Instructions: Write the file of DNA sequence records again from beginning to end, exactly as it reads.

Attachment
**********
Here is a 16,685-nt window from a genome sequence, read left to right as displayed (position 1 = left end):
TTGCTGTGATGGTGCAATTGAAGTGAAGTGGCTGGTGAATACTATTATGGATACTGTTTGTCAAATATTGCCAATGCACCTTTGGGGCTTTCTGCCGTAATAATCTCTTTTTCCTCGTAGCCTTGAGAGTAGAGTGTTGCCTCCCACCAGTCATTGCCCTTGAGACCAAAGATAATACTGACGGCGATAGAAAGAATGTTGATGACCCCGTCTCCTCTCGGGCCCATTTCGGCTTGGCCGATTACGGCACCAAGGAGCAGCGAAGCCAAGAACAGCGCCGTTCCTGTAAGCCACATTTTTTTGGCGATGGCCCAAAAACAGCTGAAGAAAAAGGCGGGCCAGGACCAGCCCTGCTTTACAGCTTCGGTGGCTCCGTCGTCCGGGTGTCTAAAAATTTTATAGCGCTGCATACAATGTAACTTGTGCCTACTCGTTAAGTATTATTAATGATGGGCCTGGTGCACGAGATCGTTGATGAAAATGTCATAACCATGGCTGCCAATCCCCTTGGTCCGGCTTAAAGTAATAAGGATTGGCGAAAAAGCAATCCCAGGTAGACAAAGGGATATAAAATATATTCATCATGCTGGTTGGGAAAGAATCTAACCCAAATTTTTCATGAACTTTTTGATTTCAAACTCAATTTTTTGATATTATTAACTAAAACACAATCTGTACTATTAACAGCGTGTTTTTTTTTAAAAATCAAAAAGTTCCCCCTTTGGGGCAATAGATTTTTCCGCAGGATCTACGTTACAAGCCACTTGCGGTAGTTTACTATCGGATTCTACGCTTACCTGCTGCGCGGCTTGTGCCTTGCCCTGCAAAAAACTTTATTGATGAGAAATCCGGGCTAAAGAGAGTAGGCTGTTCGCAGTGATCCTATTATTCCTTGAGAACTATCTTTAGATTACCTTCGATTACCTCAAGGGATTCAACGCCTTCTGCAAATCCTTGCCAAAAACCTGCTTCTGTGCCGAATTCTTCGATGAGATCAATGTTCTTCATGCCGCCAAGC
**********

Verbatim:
Here is a 16,685-nt window from a genome sequence, read left to right as displayed (position 1 = left end):
TTGCTGTGATGGTGCAATTGAAGTGAAGTGGCTGGTGAATACTATTATGGATACTGTTTGTCAAATATTGCCAATGCACCTTTGGGGCTTTCTGCCGTAATAATCTCTTTTTCCTCGTAGCCTTGAGAGTAGAGTGTTGCCTCCCACCAGTCATTGCCCTTGAGACCAAAGATAATACTGACGGCGATAGAAAGAATGTTGATGACCCCGTCTCCTCTCGGGCCCATTTCGGCTTGGCCGATTACGGCACCAAGGAGCAGCGAAGCCAAGAACAGCGCCGTTCCTGTAAGCCACATTTTTTTGGCGATGGCCCAAAAACAGCTGAAGAAAAAGGCGGGCCAGGACCAGCCCTGCTTTACAGCTTCGGTGGCTCCGTCGTCCGGGTGTCTAAAAATTTTATAGCGCTGCATACAATGTAACTTGTGCCTACTCGTTAAGTATTATTAATGATGGGCCTGGTGCACGAGATCGTTGATGAAAATGTCATAACCATGGCTGCCAATCCCCTTGGTCCGGCTTAAAGTAATAAGGATTGGCGAAAAAGCAATCCCAGGTAGACAAAGGGATATAAAATATATTCATCATGCTGGTTGGGAAAGAATCTAACCCAAATTTTTCATGAACTTTTTGATTTCAAACTCAATTTTTTGATATTATTAACTAAAACACAATCTGTACTATTAACAGCGTGTTTTTTTTTAAAAATCAAAAAGTTCCCCCTTTGGGGCAATAGATTTTTCCGCAGGATCTACGTTACAAGCCACTTGCGGTAGTTTACTATCGGATTCTACGCTTACCTGCTGCGCGGCTTGTGCCTTGCCCTGCAAAAAACTTTATTGATGAGAAATCCGGGCTAAAGAGAGTAGGCTGTTCGCAGTGATCCTATTATTCCTTGAGAACTATCTTTAGATTACCTTCGATTACCTCAAGGGATTCAACGCCTTCTGCAAATCCTTGCCAAAAACCTGCTTCTGTGCCGAATTCTTCGATGAGATCAATGTTCTTCATGCCGCCAAGC